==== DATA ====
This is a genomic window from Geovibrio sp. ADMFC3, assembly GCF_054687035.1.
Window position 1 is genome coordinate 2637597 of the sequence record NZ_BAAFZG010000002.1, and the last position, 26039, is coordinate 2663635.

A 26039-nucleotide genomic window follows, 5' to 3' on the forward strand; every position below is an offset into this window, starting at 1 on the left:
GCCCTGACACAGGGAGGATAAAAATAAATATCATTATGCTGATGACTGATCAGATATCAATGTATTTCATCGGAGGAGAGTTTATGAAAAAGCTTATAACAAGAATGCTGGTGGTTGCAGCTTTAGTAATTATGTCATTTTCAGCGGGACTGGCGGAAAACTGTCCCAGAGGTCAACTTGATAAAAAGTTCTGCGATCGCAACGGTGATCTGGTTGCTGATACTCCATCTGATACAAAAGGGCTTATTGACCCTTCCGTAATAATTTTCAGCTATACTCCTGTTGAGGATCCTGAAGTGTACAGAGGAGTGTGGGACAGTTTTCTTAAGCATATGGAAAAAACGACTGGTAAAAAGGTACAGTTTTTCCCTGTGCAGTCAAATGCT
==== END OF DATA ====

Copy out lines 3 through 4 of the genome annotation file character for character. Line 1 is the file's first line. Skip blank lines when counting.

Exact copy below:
A 26039-nucleotide genomic window follows, 5' to 3' on the forward strand; every position below is an offset into this window, starting at 1 on the left:
GCCCTGACACAGGGAGGATAAAAATAAATATCATTATGCTGATGACTGATCAGATATCAATGTATTTCATCGGAGGAGAGTTTATGAAAAAGCTTATAACAAGAATGCTGGTGGTTGCAGCTTTAGTAATTATGTCATTTTCAGCGGGACTGGCGGAAAACTGTCCCAGAGGTCAACTTGATAAAAAGTTCTGCGATCGCAACGGTGATCTGGTTGCTGATACTCCATCTGATACAAAAGGGCTTATTGACCCTTCCGTAATAATTTTCAGCTATACTCCTGTTGAGGATCCTGAAGTGTACAGAGGAGTGTGGGACAGTTTTCTTAAGCATATGGAAAAAACGACTGGTAAAAAGGTACAGTTTTTCCCTGTGCAGTCAAATGCT